The B-52s sing “Roam, if you want to.” And I do! I am down to just over a month before I fly west to begin my next adventure and I.can’t.wait!!! I feel like a kid waiting to go to Disney. My long anticipated adventure is starting soon and I am just zinging with excitement! At the same time, I want to savor the last weeks with my family and students, because I know I will really miss them.  In the next weeks, I have visits with two of my three adult children and their families (the third adult kid lives overseas). I also have meetups with friend groups, a crafting weekend with the women in my extended family, a few more tutoring sessions, and a few more knitting classes for a complicated sweater I’m making for post-hike.

Resupply strategies

Resupply options in NM.

Regardless, I still have so much left to do to prepare for this hike. The CDT is much more remote than the AT, so resupply strategies need to be more carefully planned. Along the AT, you went through or near a town every 3 to 4 days and could usually get enough food for the next section, even if it was an expensive convenience store with minimal resupply available. You could still find ramen, snack bars, candy, instant rice, and the like at every stop. Towns are fewer and further apart on the CDT. Sometimes, you pass a convenience store or tourist souvenir shop with only candy bars and soda. Additionally, road crossings are less frequent and more sparsely traveled, so getting a ride to town can be more challenging. And, the nearest town is often 20 or more miles from the trailhead. It all adds up to logistical nightmare.

On the AT, I got away with carrying just a few days food at a time. On the CDT, I have 5-7 day food carries, with many miles to get to the next potential resupply. In my tentative hiking plans on those numerous spreadsheets, it looks like the longest distances will be upwards of 150 miles. I’m going to have to book it to get to the next town! Because my food and water carries will be longer, and therefore heavier, I have reduced my pack weight as much as possible. More on that later.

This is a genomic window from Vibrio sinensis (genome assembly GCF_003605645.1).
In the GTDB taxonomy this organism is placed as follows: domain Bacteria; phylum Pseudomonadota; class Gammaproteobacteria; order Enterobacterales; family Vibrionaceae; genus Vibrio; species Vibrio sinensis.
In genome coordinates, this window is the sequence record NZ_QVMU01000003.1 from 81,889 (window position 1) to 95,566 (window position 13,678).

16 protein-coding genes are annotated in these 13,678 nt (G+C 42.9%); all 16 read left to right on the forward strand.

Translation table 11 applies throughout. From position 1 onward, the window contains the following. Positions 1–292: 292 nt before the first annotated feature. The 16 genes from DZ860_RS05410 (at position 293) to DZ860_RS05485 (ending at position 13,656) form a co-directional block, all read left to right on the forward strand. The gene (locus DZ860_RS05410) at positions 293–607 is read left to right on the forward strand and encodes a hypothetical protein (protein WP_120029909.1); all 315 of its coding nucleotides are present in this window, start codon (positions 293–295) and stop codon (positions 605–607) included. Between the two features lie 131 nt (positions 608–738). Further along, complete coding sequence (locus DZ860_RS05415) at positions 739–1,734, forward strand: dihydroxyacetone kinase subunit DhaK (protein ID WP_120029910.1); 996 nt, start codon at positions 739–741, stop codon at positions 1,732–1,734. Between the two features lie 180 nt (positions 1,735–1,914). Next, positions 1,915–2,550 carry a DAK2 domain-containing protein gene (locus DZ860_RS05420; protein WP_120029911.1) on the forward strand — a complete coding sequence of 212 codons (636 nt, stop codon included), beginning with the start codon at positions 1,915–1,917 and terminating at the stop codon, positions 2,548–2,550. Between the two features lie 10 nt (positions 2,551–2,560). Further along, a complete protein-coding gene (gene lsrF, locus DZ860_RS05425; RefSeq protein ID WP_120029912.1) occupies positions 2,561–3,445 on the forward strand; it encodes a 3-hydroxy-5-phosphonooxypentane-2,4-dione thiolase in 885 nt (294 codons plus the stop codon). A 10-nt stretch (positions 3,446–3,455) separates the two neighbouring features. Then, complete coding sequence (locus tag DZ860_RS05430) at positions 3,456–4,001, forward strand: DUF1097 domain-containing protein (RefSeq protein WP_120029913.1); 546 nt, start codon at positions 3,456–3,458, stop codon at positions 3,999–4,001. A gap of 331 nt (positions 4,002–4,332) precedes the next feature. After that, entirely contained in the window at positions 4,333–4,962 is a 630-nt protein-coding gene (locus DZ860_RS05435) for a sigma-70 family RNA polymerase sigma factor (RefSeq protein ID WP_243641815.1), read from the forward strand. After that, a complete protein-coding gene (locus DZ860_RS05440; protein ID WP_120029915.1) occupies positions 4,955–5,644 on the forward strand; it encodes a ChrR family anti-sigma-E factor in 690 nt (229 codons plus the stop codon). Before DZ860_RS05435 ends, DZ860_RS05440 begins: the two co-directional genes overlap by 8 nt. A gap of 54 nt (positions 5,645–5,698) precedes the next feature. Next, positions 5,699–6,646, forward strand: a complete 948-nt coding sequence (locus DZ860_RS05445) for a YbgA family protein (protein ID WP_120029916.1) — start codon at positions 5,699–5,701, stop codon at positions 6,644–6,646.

I have taken notes on which towns have good resupply options, based on hiker surveys, books, and FarOut comments. I’ve also noted which restaurants are “must eats” according to these sources. I found on the AT that I ate around 3000-3500 calories on trail, but upwards of 6000 calories in town. Every time I stopped in town, I ate every meal like it was Thanksgiving, busting my gut until it was nearly painful. Then eating that much again as soon as I had room in my stomach. I plan to use this strategy on this hike, too. Plus, I will carry out fresh food as much as possible for the first day back on trail each time. Since I’ll be eating it all before dark, I won’t need to worry about space for it in my bear can.

Mail drops

Resupply and gear ready to drop into boxes and mail.

Last weekend, I visited my daughter and brought supplies and gear for her to mail to me along the way. We organized the supplies and gear into 5 shipments based on when I think I may need them. As I hike, we will talk a few times to determine precisely where she should send the next box, and what I anticipate needing. Even my grandson got involved and helped distribute high-calorie snacks into each bag. My daughter is so organized and did an amazing job on this task for my AT hike.

From what I’ve read in hiker surveys, books, and blogs, many thru-hikers utilize mail drops as part of their resupply strategies. If you followed me on my AT blog, you may remember that I used that strategy and put it on steroids. I’m planning the same for this hike, of course. Not only will my daughter be sending resupply and gear, but I will also receive care packages from other family members and friends, just like I did on the AT. When I first announced my plan to hike the CDT via social media, several people who had supported my AT hike with care packages immediately commented or messaged me to let me know that they wanted to support this endeavor, too. A few others who didn’t get to support my AT hike also asked to help this time.